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Bring on the tough stuff - there’s not just one right answer.
Do you think that the speaker is still in love with the woman he’s talking about, or has love been completely taken over by hatred?
Who is to blame for this mess, do you think? Even if the person addressed in this poem is guilty of having "a bay where men ride," might the speaker also share the blame in failing to notice his beloved's behavior?
Do you think the speaker is done with love? Or do you think he will turn back to it again? Why do you think so?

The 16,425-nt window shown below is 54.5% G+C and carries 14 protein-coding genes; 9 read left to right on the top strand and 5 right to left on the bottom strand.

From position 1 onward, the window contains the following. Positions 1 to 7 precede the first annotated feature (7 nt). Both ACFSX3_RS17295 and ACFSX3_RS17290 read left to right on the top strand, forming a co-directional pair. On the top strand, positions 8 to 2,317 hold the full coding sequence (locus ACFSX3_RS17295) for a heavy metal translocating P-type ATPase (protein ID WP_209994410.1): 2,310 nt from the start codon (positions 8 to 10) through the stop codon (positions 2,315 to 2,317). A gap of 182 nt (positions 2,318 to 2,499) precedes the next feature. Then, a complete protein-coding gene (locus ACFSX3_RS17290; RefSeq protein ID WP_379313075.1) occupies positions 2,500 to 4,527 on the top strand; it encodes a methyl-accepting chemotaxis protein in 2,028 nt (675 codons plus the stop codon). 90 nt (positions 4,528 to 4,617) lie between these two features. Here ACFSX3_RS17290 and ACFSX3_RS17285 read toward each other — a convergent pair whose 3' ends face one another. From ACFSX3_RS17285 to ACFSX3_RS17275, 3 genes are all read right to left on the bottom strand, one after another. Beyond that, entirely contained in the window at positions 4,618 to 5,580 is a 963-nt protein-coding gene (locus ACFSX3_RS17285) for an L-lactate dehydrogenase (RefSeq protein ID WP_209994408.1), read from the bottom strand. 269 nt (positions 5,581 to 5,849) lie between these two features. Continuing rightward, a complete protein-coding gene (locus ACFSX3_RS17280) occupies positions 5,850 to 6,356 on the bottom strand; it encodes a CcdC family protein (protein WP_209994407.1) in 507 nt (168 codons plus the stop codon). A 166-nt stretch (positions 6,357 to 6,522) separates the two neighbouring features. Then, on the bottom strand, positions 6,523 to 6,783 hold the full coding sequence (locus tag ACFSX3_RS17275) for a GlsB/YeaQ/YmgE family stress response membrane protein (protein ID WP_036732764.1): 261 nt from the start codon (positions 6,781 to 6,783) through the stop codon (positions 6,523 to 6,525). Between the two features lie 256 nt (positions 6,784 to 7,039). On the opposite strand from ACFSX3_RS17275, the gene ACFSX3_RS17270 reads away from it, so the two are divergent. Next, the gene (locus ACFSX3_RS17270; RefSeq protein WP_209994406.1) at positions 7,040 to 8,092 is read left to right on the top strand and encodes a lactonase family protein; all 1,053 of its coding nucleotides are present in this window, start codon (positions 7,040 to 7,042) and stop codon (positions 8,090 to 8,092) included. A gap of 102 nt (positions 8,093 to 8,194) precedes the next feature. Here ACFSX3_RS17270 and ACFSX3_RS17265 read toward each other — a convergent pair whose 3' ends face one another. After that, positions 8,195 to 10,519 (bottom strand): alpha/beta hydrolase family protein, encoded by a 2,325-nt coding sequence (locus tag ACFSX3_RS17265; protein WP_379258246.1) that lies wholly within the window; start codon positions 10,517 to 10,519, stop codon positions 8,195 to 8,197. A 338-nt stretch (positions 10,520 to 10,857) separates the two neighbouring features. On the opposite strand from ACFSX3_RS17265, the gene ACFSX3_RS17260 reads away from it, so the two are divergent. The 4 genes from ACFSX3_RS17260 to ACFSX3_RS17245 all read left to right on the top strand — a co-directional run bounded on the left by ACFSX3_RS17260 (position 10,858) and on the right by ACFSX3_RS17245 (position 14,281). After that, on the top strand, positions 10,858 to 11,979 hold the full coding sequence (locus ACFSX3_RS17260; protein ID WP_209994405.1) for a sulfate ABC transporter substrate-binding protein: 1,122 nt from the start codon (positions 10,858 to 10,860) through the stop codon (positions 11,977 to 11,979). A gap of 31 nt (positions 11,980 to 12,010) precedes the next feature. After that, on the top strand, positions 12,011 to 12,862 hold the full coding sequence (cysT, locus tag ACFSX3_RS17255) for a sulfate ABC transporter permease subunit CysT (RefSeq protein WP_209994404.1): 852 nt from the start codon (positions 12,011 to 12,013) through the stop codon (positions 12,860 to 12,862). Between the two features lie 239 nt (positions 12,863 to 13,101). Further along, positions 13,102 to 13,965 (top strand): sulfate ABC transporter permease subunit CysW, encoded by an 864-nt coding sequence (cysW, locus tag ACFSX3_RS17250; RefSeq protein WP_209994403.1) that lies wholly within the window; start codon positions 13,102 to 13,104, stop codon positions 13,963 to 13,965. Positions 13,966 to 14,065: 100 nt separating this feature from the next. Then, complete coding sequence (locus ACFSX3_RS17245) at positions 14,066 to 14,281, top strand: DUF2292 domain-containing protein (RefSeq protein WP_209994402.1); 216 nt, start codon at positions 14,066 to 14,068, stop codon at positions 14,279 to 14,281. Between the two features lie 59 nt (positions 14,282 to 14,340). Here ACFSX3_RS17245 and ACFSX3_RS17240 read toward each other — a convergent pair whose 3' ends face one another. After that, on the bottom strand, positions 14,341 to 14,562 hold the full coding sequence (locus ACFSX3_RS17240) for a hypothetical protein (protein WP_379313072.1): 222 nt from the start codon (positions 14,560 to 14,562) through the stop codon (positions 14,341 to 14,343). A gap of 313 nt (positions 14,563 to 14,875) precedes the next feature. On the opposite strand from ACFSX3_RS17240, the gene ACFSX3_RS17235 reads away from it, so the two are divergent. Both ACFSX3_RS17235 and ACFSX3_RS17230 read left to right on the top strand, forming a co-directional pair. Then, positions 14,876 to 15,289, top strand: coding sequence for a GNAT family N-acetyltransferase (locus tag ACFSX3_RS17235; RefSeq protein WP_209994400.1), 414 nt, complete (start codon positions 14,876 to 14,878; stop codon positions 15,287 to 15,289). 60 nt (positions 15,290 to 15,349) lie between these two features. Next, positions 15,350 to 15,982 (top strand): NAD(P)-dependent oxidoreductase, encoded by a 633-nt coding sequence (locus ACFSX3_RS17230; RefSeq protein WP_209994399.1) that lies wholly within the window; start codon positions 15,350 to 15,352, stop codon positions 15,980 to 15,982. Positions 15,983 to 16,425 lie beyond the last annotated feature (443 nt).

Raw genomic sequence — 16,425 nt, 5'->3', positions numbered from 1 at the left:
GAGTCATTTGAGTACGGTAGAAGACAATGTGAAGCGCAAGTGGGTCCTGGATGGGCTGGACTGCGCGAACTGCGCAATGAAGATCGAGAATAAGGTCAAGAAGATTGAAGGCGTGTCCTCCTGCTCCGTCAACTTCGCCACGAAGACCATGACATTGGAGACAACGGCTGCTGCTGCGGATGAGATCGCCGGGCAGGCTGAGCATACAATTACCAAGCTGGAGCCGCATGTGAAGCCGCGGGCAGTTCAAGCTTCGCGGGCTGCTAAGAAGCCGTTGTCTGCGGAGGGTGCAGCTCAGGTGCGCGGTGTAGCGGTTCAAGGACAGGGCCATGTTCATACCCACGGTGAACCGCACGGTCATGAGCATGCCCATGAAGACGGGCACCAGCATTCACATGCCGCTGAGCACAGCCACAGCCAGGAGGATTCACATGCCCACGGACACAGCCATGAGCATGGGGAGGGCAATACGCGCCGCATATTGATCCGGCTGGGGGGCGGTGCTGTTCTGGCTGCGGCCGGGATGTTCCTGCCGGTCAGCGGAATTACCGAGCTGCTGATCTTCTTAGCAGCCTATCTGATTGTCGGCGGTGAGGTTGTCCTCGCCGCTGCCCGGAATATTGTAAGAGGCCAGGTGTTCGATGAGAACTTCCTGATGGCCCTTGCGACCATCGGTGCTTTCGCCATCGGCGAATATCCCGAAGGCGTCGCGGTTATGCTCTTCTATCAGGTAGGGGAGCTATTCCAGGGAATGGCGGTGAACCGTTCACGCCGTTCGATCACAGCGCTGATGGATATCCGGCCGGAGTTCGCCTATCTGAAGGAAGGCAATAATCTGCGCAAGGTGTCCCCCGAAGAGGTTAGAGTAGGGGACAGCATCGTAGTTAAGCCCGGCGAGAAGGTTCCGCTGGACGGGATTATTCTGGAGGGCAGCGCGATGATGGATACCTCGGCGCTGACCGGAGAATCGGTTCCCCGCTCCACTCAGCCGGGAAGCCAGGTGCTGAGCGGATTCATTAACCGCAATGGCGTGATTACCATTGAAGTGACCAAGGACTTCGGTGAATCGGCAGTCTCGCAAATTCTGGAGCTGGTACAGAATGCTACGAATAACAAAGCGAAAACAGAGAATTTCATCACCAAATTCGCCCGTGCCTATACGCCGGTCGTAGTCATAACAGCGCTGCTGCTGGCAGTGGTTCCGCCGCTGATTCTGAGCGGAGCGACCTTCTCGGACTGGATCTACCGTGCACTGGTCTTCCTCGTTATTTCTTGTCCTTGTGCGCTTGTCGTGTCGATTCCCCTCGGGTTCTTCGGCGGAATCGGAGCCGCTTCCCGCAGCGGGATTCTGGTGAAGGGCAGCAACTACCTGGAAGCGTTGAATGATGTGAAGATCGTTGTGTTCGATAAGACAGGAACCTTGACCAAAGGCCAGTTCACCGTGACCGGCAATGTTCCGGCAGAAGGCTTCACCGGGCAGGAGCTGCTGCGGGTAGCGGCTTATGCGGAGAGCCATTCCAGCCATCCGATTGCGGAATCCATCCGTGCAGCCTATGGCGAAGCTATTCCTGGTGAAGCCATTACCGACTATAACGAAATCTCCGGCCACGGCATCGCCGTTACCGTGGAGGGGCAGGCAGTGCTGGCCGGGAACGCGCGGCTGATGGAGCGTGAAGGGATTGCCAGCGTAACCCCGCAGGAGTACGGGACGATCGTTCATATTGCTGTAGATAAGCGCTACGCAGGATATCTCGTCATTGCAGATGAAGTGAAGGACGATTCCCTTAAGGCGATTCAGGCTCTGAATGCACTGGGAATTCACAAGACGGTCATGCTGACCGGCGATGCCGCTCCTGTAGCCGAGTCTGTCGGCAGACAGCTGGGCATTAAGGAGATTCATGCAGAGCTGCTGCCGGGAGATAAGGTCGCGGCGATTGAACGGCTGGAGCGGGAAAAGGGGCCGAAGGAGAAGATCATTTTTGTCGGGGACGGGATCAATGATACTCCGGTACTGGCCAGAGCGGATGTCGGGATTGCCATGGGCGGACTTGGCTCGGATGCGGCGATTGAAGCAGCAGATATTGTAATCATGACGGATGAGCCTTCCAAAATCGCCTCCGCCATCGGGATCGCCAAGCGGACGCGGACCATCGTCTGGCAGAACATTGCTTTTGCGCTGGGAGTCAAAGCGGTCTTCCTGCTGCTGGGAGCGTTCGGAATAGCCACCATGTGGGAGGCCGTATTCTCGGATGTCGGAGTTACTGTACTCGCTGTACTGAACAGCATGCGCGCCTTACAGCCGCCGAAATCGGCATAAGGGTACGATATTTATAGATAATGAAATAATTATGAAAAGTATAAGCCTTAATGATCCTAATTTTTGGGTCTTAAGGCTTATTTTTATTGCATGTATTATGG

Why are there so many metaphors in this poem? Why do you think Shakespeare doesn't just come right out and say what he means?
If Shakespeare were writing this poem today, do you think he would begin it by addressing the god of Love? If not, why do you think he chose to do so in the first place?